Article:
Newspaper article The Christian Science Monitor

Is Your OWS Donation Tax Deductible? Does It Matter? [Video]

Newspaper article The Christian Science Monitor

Is Your OWS Donation Tax Deductible? Does It Matter? [Video]

Article excerpt

OWS money is pouring in, but don't try to deduct your donation to Occupy Wall Street. OWS isn't an official charity.

Donations are pouring in to local Occupy websites across the country and around the world. Want to contribute to the protest movement in your city? It's perfectly legal, as long as you don't mark it as a deduction on your taxes.

As the Occupy Wall Street protests in Manhattan's Zuccotti Park roll through their second month, online donations for things like food, shelter, computer support, and the OWS print newspaper fund are hovering right around $500,000. In Boston, where protesters have been occupying Dewey Square for the past month, donations are currently at $24,980 and rising.

"Right now our biggest priority is winterization, so some donations will go toward snow removal, and different options that we are looking into for shelter," says Eric Martin, a member of Occupy Boston's financial accountability working group. "We want to make sure that everyone is warm, comfortable, and safe."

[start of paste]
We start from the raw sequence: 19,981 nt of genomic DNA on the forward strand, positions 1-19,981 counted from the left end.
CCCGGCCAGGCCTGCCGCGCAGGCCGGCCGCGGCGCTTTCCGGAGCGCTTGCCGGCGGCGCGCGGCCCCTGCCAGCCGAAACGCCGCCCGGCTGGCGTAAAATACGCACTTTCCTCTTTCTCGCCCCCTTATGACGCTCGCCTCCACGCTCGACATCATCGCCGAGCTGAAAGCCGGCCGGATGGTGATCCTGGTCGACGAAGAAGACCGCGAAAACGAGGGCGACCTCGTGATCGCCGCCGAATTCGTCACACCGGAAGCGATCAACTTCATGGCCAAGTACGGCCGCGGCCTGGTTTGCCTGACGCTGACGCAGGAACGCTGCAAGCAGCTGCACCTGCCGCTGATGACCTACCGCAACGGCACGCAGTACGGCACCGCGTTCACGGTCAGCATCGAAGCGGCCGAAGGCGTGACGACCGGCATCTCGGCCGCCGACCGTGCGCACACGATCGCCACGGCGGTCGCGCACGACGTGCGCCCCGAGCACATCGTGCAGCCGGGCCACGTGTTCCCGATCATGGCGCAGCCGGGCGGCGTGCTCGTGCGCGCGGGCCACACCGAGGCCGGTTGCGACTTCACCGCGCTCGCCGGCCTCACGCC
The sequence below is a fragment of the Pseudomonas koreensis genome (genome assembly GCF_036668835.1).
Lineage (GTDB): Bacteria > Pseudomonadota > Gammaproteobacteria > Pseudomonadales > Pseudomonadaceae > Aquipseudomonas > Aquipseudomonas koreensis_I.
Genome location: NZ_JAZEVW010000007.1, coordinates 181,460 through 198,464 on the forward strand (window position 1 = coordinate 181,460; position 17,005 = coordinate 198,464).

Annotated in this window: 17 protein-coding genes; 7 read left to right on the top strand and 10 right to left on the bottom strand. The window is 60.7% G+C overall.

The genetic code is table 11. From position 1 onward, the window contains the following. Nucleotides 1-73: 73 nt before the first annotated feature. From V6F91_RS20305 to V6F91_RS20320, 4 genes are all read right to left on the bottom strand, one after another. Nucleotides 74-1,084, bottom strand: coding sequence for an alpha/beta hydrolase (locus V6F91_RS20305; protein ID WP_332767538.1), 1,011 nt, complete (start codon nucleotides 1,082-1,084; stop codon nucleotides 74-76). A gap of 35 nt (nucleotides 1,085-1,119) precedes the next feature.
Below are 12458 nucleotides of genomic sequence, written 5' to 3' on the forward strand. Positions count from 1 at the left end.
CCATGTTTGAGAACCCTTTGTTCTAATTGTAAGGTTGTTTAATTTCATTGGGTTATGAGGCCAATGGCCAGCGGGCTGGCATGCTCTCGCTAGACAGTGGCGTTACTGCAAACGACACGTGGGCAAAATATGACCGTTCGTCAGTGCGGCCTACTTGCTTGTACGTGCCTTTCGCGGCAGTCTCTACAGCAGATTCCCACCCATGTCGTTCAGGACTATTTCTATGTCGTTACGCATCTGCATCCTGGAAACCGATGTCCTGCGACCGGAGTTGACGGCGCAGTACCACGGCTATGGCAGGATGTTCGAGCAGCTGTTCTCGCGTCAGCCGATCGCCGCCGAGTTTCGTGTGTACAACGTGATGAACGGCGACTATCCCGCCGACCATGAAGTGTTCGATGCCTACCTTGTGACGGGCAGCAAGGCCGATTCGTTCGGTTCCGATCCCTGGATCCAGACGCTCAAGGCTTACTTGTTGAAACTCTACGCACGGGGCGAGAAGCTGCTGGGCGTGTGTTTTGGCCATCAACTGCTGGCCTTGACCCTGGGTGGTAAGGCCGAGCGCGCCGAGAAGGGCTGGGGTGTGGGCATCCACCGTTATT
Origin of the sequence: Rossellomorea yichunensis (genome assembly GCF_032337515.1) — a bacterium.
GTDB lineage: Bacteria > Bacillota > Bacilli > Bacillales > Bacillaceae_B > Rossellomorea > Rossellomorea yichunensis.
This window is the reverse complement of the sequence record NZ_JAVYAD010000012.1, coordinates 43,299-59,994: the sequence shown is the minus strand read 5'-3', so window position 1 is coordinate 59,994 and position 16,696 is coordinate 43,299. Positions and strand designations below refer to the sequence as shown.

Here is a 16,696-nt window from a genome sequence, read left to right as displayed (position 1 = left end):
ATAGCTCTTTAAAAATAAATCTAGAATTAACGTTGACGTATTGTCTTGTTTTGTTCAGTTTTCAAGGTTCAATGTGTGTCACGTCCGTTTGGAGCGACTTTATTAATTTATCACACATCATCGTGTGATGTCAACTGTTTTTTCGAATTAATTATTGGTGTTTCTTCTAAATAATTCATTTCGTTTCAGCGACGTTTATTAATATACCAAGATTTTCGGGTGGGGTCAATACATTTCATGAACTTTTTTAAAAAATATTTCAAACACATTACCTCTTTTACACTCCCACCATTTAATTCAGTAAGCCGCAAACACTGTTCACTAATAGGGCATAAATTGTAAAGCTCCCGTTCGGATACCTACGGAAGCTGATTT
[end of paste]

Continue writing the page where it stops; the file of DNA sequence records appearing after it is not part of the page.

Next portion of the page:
Despite the money they're pulling in, the Occupy movements are not registered as tax-exempt nonprofits or charities. According to Jeffrey Levine, a certified public accountant and member of the Massachusetts Society of Certified Public Aaccountants, this isn't really a problem. A gift to the Occupy movement is your prerogative; just don't mark it on your tax return.

"Donors aren't running any risk as long as they don't mark it as a charitable deduction. [Occupy Boston] could at some point obtain nonprofit tax-exempt status, but it probably won't be recognized as a charity," he says.

What's the difference between a nonprofit and a charity? Nonprofits (Mr. Levine cited the example of the Massachusetts Chamber of Commerce) don't turn a profit and are thereby exempt from taxation. But according to tax law, only contributions to organizations that qualify as charities are allowable tax deductions. Charities must serve the general public interest, and there are nine types under the federal tax code. …

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